Since Six by Seven inched on to the scene in 1998 with the paranoid, claustrophobic and thoroughly brilliant â€˜The Things We Makeâ€™, bar some peripheral fervent attention (including ardent support from one John Peel) the Nottingham band have been criminally overlooked by the mainstream press. But, hey, more the pity them really. Over the course of the ensuing three albums-proper plus an outtake album, not much has escaped their musical cannon - from tetchy, angular rock to glorious synth-based pop nuggets to drawn-out prog epics. Despite shedding two members along the way theyâ€™ve shown little sign of waning, in fact, with â€˜Artists Cannibals Poets Thievesâ€™ theyâ€™ve perhaps made their greatest work yet.
Here less than a year after their previous album â€˜04â€™ and with only nine tracks, on the surface the album may seem somewhat premature. Yet, over the forty minutes, there is real depth, soul, passion and a channelled anger to their music. Not searching for unquenchable aspirations, over now trademark Six by Seven keys frontman Chris Olley yearns â€œAll I Really Want From You Is Loveâ€. Human lyrics from an intensely grounded band. Elsewhere, on the stomping, rhythmic â€˜Tonight (I Wanna Make It Out)â€™ as the song gradually progresses Olley teeters nearer to breaking point, sinisterly whispering â€œIâ€™m a natural born wreck just look into these eyesâ€¦ yeah Iâ€™m chaos baby Iâ€™m just a broken machineâ€. While â€˜Stara Paris Rescued Meâ€™ with its almost baggy beats and scuzzed up guitars, underneath the ominous edge somehow offers optimism through the line â€œJubilation, celebration, I gotta get someâ€.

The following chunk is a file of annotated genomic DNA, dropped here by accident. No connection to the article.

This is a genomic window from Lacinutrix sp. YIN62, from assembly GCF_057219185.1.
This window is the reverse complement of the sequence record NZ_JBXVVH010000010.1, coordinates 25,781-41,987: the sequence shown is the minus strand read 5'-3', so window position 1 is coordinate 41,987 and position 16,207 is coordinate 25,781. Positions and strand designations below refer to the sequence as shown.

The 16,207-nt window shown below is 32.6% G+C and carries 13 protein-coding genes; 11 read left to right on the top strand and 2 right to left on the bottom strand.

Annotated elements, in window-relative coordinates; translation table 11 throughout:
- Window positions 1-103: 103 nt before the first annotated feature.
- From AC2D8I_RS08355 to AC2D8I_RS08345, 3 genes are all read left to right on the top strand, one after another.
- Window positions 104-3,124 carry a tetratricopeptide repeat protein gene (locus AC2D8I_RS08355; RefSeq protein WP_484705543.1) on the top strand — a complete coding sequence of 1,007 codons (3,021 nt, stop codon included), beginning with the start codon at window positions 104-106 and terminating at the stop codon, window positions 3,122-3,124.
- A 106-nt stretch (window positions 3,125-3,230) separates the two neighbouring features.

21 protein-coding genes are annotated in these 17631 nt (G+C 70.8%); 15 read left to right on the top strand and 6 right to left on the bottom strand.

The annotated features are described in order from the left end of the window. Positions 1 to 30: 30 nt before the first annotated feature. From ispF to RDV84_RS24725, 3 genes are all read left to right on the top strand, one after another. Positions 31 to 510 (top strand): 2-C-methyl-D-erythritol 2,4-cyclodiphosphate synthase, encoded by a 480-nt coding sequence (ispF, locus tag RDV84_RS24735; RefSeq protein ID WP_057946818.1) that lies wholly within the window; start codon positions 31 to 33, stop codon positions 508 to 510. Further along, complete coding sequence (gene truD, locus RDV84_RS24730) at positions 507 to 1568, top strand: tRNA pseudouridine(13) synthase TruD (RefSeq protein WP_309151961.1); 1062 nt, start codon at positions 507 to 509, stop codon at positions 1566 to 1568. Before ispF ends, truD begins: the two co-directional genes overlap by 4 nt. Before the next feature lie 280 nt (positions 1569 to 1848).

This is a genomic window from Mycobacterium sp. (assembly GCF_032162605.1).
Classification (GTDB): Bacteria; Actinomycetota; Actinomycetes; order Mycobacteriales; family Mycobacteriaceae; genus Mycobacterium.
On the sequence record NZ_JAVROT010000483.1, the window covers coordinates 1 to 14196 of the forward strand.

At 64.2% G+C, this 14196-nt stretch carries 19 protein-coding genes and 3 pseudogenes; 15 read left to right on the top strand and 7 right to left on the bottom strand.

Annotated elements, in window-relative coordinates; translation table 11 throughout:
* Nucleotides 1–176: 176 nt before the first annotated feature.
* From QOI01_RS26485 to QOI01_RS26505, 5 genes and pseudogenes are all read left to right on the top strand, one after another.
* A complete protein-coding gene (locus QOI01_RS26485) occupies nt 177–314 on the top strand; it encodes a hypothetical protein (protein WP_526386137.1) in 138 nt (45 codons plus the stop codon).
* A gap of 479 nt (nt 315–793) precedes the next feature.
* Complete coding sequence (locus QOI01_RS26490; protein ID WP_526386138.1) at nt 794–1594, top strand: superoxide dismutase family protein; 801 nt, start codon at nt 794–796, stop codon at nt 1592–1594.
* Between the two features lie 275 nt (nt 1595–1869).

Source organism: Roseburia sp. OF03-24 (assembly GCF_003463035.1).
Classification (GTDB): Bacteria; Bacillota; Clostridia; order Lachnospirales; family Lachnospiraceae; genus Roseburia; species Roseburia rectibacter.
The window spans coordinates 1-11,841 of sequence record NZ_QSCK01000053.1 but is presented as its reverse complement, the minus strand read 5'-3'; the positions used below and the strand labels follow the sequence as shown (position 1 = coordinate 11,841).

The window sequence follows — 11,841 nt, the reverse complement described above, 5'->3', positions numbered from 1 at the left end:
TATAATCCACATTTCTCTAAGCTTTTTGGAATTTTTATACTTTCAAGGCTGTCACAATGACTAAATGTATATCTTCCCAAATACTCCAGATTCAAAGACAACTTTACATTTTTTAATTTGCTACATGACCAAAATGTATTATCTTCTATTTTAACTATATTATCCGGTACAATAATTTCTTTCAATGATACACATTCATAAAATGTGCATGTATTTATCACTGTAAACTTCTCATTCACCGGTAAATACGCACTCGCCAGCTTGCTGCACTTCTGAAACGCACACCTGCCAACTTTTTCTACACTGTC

Later, as the title implies â€˜Letâ€™s Throw Some Mud At The Wallâ€™ is a pertinent metaphor for disaffection with the world, with the crashing, snarling chorus being nothing short of glorious. And closing track â€˜You Know I Feel Alright Nowâ€™ sees the bandâ€™s sound evolving - perfectly harmonising hushed vocals and clambering electronic beats. However, itâ€™s with â€˜Nowhere To Go But Homeâ€™ that the album reaches its zenith. Buoyed by a bass line that Peter Hook would frankly sell his testicles to the devil for, a gorgeous synth-based interlude and fiery vocals, this is irrefutably a defining Six by Seven moment.
Intense and completely absorbing, this album certainly wonâ€™t (eventually) propel Six By Seven to mainstream audiences, but for anyone looking for music with soul and an edge this is nothing short of a revelation.